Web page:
Travelling Australia - Journal 2013
13-16 July 2013

Our time in Normanton was very relaxed; we had done the tourist "things" on a previous visit and could pick and choose what we wanted to do on this visit.

Weather remained warm in general; nights were warm at first then cooling down after midnight to be about 21°C by 4 o'clock in the morning. By sunrise a cool breeze had come up and the mornings were generally pleasant with temperature reaching 28 or 29°C by noon and the cool breeze continuing. The sun shone brightly.

Afternoons were warmer, temperatures of 34°C were usual and the cool breeze often faded (but did not completely disappear). Careful management of windows and shades was needed in the afternoon to stay comfortable.

Mutton Hole Wetland and Birds
North-west Queensland had experienced relatively low rainfall during the recent Wet Season and this was obvious in visits to the Mutton Hole Wetlands near Normanton. Although the main waterhole held sufficient water for birds and aquatic plants the smaller surrounding pools were completely dry or would be in a few days; birds which previously foraged in them for food had gone. The land around the waterhole was dry and turning to dust under car tyres. The area looked even more barren because the grass drying out had been an opportunity for a dry season burn to remove much of the too long grass; four-wheel driving over the burnt stubble was easy because a driver could now leave the track and still see what was in front of the wheels. Getting rid of much of the too-long grass (a metre high in some cases) before it could be caught up in a dangerous and destructive later dry season burn was a good move.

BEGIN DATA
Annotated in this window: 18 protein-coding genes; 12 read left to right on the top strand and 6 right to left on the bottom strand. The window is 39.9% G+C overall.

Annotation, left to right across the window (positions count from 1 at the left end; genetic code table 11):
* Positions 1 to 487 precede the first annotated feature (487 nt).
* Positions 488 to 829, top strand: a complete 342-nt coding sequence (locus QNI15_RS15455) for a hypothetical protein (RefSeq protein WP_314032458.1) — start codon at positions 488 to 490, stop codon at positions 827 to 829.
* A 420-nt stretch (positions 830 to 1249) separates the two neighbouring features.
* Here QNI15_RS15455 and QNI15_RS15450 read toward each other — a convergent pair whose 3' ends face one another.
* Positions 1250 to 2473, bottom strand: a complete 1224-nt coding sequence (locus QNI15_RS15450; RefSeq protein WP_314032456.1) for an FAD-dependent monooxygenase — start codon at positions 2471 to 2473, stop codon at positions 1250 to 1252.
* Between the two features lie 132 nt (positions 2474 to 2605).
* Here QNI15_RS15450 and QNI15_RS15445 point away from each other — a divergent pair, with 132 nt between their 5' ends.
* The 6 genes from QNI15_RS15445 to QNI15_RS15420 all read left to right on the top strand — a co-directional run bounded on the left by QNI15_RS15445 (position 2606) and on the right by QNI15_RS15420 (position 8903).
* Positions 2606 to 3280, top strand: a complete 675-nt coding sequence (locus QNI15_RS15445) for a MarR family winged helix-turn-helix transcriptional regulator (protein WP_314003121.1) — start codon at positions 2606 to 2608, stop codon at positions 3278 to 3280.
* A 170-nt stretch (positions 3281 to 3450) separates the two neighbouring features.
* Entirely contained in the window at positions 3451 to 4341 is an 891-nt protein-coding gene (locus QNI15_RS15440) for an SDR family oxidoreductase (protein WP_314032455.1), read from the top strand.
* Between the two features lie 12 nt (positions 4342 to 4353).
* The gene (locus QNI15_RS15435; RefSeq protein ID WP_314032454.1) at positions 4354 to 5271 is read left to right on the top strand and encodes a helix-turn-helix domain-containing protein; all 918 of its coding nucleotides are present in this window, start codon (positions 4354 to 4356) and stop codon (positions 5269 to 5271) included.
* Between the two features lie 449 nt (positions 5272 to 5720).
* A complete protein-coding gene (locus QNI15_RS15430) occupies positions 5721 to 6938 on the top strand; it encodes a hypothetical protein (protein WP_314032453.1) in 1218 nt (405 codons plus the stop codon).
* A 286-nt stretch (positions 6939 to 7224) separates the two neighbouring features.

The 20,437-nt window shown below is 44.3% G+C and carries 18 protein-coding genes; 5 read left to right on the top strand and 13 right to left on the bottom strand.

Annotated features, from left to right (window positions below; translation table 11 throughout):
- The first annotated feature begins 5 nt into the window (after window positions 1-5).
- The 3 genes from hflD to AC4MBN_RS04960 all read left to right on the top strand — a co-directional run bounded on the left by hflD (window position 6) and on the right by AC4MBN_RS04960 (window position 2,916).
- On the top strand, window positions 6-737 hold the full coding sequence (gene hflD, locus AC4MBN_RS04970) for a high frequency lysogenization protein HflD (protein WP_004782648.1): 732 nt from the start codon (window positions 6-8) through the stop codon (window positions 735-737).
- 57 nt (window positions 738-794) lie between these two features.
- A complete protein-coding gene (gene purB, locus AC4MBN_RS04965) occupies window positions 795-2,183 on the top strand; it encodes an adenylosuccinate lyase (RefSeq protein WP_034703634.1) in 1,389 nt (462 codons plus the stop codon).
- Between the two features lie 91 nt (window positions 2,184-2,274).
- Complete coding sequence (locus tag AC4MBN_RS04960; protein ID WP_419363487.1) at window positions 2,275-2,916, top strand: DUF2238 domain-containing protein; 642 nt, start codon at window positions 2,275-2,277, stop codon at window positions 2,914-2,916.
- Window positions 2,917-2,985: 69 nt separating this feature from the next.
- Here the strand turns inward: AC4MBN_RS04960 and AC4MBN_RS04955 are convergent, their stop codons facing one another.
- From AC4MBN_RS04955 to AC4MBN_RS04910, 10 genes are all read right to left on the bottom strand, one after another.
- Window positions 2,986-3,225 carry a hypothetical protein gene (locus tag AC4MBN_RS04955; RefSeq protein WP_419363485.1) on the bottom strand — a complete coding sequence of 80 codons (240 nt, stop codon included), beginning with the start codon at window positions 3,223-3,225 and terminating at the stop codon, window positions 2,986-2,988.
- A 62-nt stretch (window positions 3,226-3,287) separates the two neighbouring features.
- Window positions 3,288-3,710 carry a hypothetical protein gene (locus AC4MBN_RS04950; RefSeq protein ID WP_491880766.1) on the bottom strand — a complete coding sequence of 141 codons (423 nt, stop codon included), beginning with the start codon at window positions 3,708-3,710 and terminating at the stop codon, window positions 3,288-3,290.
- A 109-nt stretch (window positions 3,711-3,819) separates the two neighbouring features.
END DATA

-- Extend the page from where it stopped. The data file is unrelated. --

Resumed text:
Many of the shallow waterholes around Mutton Hole had been the haunt of numerous Brolgas and Saurus Cranes and they had not left the Normanton region. On two days we drove to Karumba and saw numerous brolgas from the road. They were usually in pairs, often with pairs forming a sort of collective of eight or ten birds. Once we saw an assemblage of more than thirty brolgas (we lost count at thirty). Mutton Hole drying didn't reduce the number of brolgas around Normanton but it did redistribute them and we assume the same thing happened for other species.

Overall, there didn't seem to be any noticeable reduction in the variety of bird-life around Normanton. I could still sit outside the caravan and watch a Forest Kingfisher in a nearby tree looking for, and finding, something to eat; and the cryptic little Peaceful Parrots moved silently and unobtrusively between caravan sites in their endless search for seeds to eat.

brolga pair Pair of brolgas on a river floodplain near the Mutton Hole wetlands.

We drove to Karumba and Karumba Point on a couple of days. The 72 kilometres road (all bitumen) runs through woodland for much of the way but the last 30 or 35 kilometres is across open, coastal, dead flat, grassland plains. We passed quite a few herds of cattle on the way and we noticed that the many waterholes were full of water; creeks flowing under road also held a surprising amount of water. We surmised this area is either being used for holding cattle being prepared for transport by road trains (we passed one full of cattle leaving the area) or there is enough feed to sustain cattle through the dry season. We suspect the first option is correct.

Karumba and Karumba Point are primarily amateur fishing and caravanner destinations and caravans are prominent on the only road to Karumba. At Karumba Point we passed a new caravan park, a very unusual feature in Australia, this one had 32 sites but was already full with a waiting list.

Karumba is also the terminal for a pipeline carrying lead and zinc ore in slurry from a Century mine near Lawn Hill. The slurry is de-watered at Karumba and loaded into a self-powered barge then taken out into the Gulf and transhipped to an ocean-going ore-carrier. This process avoids the substantial cost and difficulties of a deep-water port at Karumba.